• Metals. During OD activities, metals can be emitted by multiple mechanisms. The casings of the high explosives being destroyed, for example, contain metals, which can be released to the air during a detonation. Some ordnance contains metals (e.g., aluminum dust) in the high explosive charge, which also can become airborne during the waste treatment activities. Finally, detonations eject soils into the air, and the soils contain both naturally-occurring metals and metals contamination from past waste treatment activities.
    • The human health risk assessment estimated air emissions of metals by assuming that the entire weight of the casings is released to the air during a detonation. This assumption clearly overstates metals emissions from casings, because considerable amounts of scrap materials remain on the ground after detonation events. Although this source of metals emissions is over-represented, ATSDR notes that potential air emissions of metals in contaminated soils were not considered. Nonetheless, the assumption that the entire weight of bomb casings is completely released to the air most likely caused the human health risk assessment to overstate metals emission rates, possibly by a large margin. Fortunately, ambient air monitoring data are available for many of the metals considered, which allowed ATSDR to examine measured air quality impacts, rather than impacts estimated by modeling analyses.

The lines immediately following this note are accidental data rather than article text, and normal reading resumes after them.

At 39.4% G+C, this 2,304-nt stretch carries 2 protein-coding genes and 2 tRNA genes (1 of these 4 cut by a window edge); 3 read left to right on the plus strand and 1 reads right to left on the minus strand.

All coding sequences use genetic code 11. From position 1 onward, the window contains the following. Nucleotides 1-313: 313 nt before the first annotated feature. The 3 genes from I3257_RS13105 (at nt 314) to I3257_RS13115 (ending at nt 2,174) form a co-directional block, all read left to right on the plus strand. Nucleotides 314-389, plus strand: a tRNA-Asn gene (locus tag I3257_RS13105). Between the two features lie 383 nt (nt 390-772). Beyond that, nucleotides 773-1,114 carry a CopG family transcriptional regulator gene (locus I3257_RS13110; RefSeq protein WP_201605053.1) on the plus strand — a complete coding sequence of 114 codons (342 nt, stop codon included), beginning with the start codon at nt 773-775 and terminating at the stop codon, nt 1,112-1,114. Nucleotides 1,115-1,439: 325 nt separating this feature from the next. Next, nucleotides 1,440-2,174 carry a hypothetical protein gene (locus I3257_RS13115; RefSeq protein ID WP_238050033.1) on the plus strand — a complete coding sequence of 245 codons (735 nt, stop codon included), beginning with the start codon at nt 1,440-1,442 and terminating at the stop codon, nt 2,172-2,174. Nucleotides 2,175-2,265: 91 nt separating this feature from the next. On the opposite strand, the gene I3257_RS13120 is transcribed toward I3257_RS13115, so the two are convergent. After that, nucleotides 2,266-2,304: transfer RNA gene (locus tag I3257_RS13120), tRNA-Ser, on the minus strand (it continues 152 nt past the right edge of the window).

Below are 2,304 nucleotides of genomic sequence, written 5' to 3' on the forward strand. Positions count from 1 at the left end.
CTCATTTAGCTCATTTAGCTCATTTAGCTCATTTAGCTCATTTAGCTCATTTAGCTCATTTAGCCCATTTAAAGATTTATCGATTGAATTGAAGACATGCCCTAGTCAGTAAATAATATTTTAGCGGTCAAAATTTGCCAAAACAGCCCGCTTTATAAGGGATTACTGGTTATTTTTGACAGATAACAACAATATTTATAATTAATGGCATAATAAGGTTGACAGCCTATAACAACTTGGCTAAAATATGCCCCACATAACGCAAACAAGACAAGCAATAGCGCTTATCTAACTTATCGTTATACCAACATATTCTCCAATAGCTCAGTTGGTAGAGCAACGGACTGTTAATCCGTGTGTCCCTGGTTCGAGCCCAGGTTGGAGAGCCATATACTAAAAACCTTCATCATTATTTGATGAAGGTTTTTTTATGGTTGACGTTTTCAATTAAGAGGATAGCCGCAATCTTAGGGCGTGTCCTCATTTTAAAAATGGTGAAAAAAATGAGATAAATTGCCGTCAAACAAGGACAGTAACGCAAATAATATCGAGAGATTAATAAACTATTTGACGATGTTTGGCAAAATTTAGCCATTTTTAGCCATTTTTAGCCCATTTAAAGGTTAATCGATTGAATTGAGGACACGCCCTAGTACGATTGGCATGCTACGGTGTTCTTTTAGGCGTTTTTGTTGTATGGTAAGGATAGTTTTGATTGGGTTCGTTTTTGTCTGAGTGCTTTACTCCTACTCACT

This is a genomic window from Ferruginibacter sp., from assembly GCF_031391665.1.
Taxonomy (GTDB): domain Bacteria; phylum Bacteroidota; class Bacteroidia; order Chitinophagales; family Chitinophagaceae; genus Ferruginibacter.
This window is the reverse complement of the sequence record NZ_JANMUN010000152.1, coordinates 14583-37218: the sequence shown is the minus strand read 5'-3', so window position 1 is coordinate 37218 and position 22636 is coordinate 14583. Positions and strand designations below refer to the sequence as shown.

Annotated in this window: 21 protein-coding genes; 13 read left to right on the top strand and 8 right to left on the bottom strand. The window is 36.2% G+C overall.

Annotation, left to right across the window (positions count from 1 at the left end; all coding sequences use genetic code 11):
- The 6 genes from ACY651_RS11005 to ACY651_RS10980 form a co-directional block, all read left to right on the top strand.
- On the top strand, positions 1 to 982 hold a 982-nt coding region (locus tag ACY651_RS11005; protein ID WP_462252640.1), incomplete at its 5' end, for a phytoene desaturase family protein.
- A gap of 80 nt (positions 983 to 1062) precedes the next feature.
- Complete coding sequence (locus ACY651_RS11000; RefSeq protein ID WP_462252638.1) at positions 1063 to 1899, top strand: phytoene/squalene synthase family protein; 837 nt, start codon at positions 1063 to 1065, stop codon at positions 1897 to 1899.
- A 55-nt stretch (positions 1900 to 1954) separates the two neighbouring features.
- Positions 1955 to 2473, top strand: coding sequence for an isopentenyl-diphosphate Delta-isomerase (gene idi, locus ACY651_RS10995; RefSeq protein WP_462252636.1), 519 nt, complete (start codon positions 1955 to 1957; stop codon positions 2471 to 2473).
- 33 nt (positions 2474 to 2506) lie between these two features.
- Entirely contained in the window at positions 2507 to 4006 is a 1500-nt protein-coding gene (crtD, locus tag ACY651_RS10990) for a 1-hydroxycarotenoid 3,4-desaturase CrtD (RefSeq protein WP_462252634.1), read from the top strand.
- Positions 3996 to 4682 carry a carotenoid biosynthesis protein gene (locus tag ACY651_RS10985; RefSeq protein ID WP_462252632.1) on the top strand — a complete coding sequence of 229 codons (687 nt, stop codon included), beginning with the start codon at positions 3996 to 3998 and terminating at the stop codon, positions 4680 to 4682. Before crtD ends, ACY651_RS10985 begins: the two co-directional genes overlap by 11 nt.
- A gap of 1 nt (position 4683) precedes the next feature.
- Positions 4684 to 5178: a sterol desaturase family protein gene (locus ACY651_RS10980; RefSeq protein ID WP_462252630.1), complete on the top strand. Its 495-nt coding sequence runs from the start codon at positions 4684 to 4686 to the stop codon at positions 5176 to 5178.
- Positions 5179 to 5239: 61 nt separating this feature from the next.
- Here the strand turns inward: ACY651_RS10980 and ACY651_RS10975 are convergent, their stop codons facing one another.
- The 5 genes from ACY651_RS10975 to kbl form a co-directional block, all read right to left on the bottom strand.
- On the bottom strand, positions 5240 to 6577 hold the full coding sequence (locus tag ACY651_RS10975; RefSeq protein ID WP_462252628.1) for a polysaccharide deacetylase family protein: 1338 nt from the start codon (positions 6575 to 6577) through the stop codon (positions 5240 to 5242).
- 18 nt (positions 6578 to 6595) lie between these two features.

Overall, ATSDR found the approaches used to estimate air emissions from OD events to be technically sound and useful for evaluating inhalation exposures to SIAD's emissions. Emissions were estimated for waste treatment quantities larger than the amounts of waste SIAD typically treated. The contaminants with the highest estimated emission rates were PM10, copper, iron, and aluminum–all of which were measured during the recent ambient air monitoring program.

  • OB of propellants in burn pans. The human health risk assessment estimated air emissions for 37 pollutants released during OB of propellants in the burn pans. Emissions were estimated based on the maximum treatment quantities being proposed in SIAD's permit application, which were 13,000,000 pounds of propellants being treated per year and 150,000 pounds of propellants being treated per hour. Because SIAD typically did not operate at its permitted capacity, use of the maximum allowable waste treatment quantities likely overstated the actual emissions. ATSDR's comments on the specific emissions calculations approaches are similar to those for the OD waste treatment events: